Breeding Bird Atlas 2 Species Accounts
- Local and strongly increasing
- Action/monitoring needed
- State Wildlife Action Plan listed
The raven-like “quawk” and nocturnal habits of this species earned it the scientific name Nycticorax, which literally means “night-raven.” Of course, the Black-crowned Night-Heron is not a raven, but rather a heron, and it shares many similarities with other members of its family. It nests in colonies, hunts near water, and feeds on a wide variety of small vertebrates and insects. For decades, the species suffered from a combination of bioaccumulated pesticides and the extermination of its untidy rookeries by humans. Even though these pressures may have lessened, Black-crowned Night-Herons remain local and rarely encountered as a breeding species in Massachusetts.
Historic StatusFrom the early 1800s onward, bird observers in the Bay State called Black-crowned Night-Herons (or “Qua Birds,” for their odd vocalizations) common along the coast of Massachusetts during the breeding season. By the 1870s, chroniclers began noting their presence in winter as well, but it was their colonial nesting sites that drew the greatest attention (Howe & Allen 1901). Between 1915 and 1920, approximately 3,000 birds were known to inhabit three colonies in Massachusetts, but trouble was already on the way (Petersen & Meservey 2003). Unhappy with the colonies’ sounds and smells, landowners in the 1950s shot the birds en masse or even dynamited their heronries (Petersen & Meservey 2003), starting a population decline that may have been accelerated by overuse of toxic pesticides in the aftermath of World War II.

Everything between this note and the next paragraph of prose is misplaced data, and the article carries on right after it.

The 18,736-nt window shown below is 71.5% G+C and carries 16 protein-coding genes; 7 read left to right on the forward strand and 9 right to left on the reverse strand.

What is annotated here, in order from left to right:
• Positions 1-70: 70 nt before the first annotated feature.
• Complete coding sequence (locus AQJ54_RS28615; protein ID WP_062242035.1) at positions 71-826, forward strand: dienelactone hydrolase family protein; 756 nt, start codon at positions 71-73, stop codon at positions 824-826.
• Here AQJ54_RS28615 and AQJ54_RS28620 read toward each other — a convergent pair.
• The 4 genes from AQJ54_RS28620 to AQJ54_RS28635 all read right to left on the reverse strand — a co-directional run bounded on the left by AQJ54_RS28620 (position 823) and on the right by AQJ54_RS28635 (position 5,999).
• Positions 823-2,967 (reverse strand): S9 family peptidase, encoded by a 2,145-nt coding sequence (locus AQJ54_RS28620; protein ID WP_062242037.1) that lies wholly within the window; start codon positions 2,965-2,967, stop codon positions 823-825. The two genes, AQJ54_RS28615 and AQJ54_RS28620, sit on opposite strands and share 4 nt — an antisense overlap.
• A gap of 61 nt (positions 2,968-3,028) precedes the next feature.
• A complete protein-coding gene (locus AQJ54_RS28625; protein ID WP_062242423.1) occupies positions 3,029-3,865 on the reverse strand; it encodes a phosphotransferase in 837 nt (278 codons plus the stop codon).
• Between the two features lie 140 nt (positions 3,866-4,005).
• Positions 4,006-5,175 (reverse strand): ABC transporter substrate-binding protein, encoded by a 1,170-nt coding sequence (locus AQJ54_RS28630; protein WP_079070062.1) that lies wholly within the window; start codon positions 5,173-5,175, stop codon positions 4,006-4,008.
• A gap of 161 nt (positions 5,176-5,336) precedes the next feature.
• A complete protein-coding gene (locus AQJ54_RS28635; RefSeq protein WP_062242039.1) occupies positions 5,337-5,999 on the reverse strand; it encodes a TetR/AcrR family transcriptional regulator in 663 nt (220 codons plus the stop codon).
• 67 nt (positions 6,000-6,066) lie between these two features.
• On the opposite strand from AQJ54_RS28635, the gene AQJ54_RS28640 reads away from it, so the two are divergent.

Atlas 1 DistributionHistoric persecution of this species for its perceived unneighborly ways notwithstanding, Black-crowned Night-Herons could be found at over a dozen different sites along the coast in Atlas 1. In addition to their presence at large heron colonies like House Island and Clark’s Island in the Coastal Plains, they were also found breeding at Plum Island. The Boston Harbor Islands hosted a trio of Black-crowned Night-Heron blocks. The only nesting birds in the Bristol/Narragansett Lowlands were at Ram Island, but the Cape and Islands region had no fewer than 8 Confirmed breeding blocks, including multiple sites on Martha’s Vineyard and Nantucket.
Atlas 2 Distribution and ChangeMinor shifts in colony locations were all that separated Atlas 2 from Atlas 1 as far as Black-crowned Night-Herons are concerned, except for one inland Confirmation in a block that falls mostly in Connecticut. For the most part, the Confirmations came in the same blocks in Atlas 2 as in Atlas 1, meaning that the old established heronries were still going strong. Consistency has been the keyword: “Black-crowns” nested in 1.7% of all blocks in Atlas 1 and in 4.6% of all blocks in Atlas 2.
Atlas 1 Map
Atlas 2 Map
Atlas Change Map
|Atlas 1||Atlas 2||Change|
|Ecoregion||# Blocks||% Blocks||% of Range||# Blocks||% Blocks||% of Range||Change in # Blocks||Change in % Blocks|
|Marble Valleys/Housatonic Valley||0||0.0||0.0||0||0.0||0.0||0||0.0|
|Lower Berkshire Hills||0||0.0||0.0||0||0.0||0.0||0||0.0|
|Connecticut River Valley||0||0.0||0.0||1||1.5||2.1||1||2.1|
|Lower Worcester Plateau||0||0.0||0.0||1||1.3||2.1||0||0.0|
|S. New England Coastal Plains and Hills||4||1.5||25.0||18||6.4||37.5||11||4.9|
|Bristol and Narragansett Lowlands||1||0.9||6.3||3||2.6||6.3||2||2.0|
|Cape Cod and Islands||8||5.9||50.0||17||11.8||35.4||7||5.8|